Conrad – I have watched you conspicuously call out a lot of people selling SEO snake oil. I love seeing someone like you call BS when you see it. You have great opinions and impressive SEO chops. But I have to call it like I see it. You are wrong on this one. Social media does have its place in the search marketing arsenal. Properly done social media is always a help to the overall online effort.

Howard Iken, Esq. Managing Partner, Ayo and Iken, Florida.

 

Cute Kittens do NOT Generate Lawyer Business

File this in the stupid social media column.  I thought we had all learned that the number of FaceBook friends, Twitter followers, Google plusses, Snapchat SnapQuantiences and Meerkat Meerkittens had nothing (or so close to nothing its not worth blowing your time on) to do with generating business.  But apparently I’m wrong…. the legal marketing industry is still preaching this stuff, so I’ll keep pushing back, even though I’d rather chew rusty nails then revisit the topic.

But first, let me start with the punchline:  people who “liked” the picture you posted of your Maine Coon kitten sitting in a jack-o-lantern are unlikely to hire you because of it. They also, are highly unlikely to build a good strong personal relationship with you over social media. And they certainly aren’t going to post on Facebook: “I just got a DUI, do you know any lawyers?”

More likely, they just really like kittens. Or Halloween. Or they are 7 years old.  Or they live in Holland. Or they are my mother-in-law.

I didn’t think this post needed to be written, but apparently it does.  I’m taking all names out of the following interchange I shared on Facebook. What follows is NOT tongue-in-cheek irony….

There were a few voices of reason:

Previous comments are absolutely right: paid social for “as needed” legal services like divorce and DUI are unlikely to be an effective use of marketing budget. No matter how good your content is, you aren’t going to convince someone to get divorced or arrested to use your service. And unlike with search marketing, you can’t narrowly target people searching for your service.

And one commenter had it totally nailed:

But why was she “(Kidding!)”? Being Awesome – in law and as a person is the best thing you can do to drive business.  SEO, Social Media and TV ads will never change that.

Now, its possible that over time, through your cute kitten post, you are able to connect with someone who happens to love Maine Coon kittens, who happens to live within 10 miles of your office, who happens to share mutual interests with you beyond kittens, who happens to take the time to build a relationship with you, who happens to have a legal need down that road, that happens to be in your area of practice, and who happens to choose to use Facebook instead of Google to start their search for a lawyer…. but I suspect your time and kittens are better spent on a different marketing channel. Put your kittens down…. and start working harder on being awesome.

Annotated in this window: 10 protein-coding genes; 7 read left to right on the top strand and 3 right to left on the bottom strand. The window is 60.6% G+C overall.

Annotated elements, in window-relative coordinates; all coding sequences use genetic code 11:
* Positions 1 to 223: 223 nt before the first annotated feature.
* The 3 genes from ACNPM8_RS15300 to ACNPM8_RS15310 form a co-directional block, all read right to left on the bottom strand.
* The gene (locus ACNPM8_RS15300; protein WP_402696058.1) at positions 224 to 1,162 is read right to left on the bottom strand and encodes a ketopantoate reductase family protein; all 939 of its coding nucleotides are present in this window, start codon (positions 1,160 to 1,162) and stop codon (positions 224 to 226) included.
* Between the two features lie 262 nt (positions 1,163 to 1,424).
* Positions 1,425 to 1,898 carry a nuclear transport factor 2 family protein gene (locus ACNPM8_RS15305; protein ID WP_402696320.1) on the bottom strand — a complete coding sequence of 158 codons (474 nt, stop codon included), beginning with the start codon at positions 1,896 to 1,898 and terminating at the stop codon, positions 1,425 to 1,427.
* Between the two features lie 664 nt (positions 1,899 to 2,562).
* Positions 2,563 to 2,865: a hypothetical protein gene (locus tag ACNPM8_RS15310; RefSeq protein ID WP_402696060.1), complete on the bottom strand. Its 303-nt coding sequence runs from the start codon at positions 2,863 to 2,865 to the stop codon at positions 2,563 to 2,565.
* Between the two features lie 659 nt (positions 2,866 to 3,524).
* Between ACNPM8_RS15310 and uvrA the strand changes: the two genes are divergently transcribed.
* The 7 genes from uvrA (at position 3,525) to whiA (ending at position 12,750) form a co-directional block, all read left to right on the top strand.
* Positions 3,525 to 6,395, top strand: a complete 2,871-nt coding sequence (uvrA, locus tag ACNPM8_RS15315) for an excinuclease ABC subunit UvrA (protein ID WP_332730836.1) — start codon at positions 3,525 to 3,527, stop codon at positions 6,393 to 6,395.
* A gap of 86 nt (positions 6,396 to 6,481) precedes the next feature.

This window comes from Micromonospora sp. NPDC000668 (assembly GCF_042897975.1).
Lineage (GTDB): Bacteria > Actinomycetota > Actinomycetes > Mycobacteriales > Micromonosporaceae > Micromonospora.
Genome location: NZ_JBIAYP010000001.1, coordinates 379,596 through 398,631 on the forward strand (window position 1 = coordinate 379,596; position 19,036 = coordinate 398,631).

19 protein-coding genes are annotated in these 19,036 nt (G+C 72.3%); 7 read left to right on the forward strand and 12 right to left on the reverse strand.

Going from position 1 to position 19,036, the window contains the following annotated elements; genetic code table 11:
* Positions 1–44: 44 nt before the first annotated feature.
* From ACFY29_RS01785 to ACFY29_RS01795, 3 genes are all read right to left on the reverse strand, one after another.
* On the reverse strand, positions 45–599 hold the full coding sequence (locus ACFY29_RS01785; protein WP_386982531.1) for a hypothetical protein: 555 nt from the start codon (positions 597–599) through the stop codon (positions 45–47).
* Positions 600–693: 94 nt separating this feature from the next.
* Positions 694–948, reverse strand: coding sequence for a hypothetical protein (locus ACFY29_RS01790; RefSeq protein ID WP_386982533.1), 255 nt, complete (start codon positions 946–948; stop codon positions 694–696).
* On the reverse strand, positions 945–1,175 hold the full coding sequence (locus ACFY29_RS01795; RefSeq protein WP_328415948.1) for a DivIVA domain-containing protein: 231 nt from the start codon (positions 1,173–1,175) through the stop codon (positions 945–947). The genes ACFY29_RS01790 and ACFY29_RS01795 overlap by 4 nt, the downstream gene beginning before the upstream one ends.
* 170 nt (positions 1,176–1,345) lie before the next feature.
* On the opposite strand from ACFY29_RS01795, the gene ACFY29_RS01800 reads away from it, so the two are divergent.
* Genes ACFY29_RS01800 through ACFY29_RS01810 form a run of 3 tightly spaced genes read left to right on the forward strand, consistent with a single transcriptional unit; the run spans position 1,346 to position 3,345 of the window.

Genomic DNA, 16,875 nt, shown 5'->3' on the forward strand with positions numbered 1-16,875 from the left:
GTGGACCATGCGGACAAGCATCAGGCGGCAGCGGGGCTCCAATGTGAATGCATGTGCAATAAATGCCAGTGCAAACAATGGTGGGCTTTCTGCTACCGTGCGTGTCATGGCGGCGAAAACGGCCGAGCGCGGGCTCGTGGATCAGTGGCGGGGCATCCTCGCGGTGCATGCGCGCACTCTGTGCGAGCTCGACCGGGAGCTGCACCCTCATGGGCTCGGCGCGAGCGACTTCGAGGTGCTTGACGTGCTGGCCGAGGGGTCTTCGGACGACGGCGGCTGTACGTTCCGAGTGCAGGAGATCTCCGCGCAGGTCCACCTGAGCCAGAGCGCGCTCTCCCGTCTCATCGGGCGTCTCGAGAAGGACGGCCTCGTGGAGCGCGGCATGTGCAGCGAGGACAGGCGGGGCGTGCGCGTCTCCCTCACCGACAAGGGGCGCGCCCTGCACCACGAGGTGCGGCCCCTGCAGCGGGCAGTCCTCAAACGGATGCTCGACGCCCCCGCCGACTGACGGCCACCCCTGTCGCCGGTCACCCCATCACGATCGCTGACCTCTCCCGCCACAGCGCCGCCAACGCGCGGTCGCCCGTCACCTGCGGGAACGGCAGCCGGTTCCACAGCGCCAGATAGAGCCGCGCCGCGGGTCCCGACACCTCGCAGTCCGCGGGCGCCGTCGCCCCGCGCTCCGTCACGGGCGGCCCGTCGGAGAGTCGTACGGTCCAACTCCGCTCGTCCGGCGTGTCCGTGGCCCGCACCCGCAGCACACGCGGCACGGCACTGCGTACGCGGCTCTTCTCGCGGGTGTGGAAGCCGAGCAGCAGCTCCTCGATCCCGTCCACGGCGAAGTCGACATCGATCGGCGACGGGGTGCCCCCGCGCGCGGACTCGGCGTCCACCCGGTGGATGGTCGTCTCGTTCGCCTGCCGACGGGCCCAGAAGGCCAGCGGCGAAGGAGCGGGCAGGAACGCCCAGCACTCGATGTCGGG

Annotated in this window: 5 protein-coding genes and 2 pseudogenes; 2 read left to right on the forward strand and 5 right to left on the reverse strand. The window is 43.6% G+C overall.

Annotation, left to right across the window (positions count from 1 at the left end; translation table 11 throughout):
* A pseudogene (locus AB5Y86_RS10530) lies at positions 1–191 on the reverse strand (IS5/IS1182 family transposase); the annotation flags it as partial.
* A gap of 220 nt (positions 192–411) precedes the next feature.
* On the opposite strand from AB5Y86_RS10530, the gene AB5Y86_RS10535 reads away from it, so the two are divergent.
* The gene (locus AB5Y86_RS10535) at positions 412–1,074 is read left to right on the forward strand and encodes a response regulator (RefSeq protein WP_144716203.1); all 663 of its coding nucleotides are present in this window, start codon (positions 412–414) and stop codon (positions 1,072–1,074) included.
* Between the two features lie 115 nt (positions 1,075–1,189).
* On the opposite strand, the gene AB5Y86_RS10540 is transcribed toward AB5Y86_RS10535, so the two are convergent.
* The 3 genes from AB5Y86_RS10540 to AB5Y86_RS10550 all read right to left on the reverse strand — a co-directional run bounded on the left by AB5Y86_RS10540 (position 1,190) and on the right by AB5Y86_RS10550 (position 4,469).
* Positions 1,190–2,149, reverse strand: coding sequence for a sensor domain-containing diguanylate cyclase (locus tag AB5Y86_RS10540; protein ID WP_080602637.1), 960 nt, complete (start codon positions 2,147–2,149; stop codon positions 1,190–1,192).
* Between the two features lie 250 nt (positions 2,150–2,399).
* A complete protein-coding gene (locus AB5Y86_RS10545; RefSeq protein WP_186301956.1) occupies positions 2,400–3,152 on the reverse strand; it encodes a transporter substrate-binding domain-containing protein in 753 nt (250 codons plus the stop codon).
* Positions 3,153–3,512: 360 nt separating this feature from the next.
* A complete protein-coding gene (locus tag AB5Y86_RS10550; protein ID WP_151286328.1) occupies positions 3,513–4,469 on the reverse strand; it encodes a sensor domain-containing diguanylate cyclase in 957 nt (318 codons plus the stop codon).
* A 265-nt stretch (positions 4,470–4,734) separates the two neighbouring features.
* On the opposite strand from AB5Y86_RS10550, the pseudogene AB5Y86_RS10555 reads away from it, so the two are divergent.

The Beginners Guide to Facebook Advertising

Tackling the many advertising options offered by Facebook can be a challenge. Do I want more likes on my Facebook page? Can I direct people to my website? What’s a boosted post? These and many other questions may be running through your mind, but don’t worry, I’ll be here to guide the way.

Why Facebook Ads?

First and foremost, you may be wondering why a lawyer would even want to advertise on Facebook. Although legal matters can be extremely personal, you have to think about how people make large purchases. They research, compare, and then buy. The traffic you receive from a Facebook ad may not be high converting, but they could be later, so think of these as branding campaigns. But with the extremely low cost of running ads on Facebook, it doesn’t hurt to dip your toes in the water.

Boosted Posts

Boosted posts are the easiest way to get familiar with Facebook advertising. A boosted post is essentially a post you might share with friends and followers, the only difference is you can now target people outside of that circle. You can target a specific location, a certain age group, and even narrow it down to job title and interests (this can be particularly helpful for workers’ compensation campaigns).

A boosted post could be a link to a recent blog on your site, or an update about your firm. Almost anything you share on your Facebook page can be used as a boosted post (consult their ad policies for more information).

Once you’ve published the post live on your page, you’ll find an option to boost underneath (there are other ways to get here, but I find this to be the easiest).

Boosted Post Button

You’ll then choose your targeting settings.

Facebook Boosted Post Demographics

And set your budget.

Boosted Post Budget

You’ll be able to preview your post before submitting in both desktop and mobile versions.

Boosted Post Preview

Once submitted, your post will be visible when someone matching your targeted audience scrolls through their newsfeed. With this kind of post, a potential client can click through to your website, visit your Facebook page, like your page directly from the post, comment, like, and share.

For these kinds of advertising campaigns, it’s usually best to run them for a short amount of time. The campaign pictured below ran for one week with a total budget of $200, yielding 169 clicks to our site, which equates to just under $1.20 per click. Not too shabby.

Mockingbird Boosted Post

Once you’ve mastered the art of the boosted post, you may be ready to start running even more targeted ads to generate leads, whether through video, geo-targeting, or larger branding ads.

Legal Connect with Google Workshop – Two October Events

We’re happy to announce not one, but two Legal Connect with Google events for October.

This is a free, day-long, hands-on Workshop specifically designed to assist lawyers in evaluating their online marketing effectiveness.  Classes are focused on local, natural and paid search and are taught by Google employees and Mockingbird founder, Conrad Saam.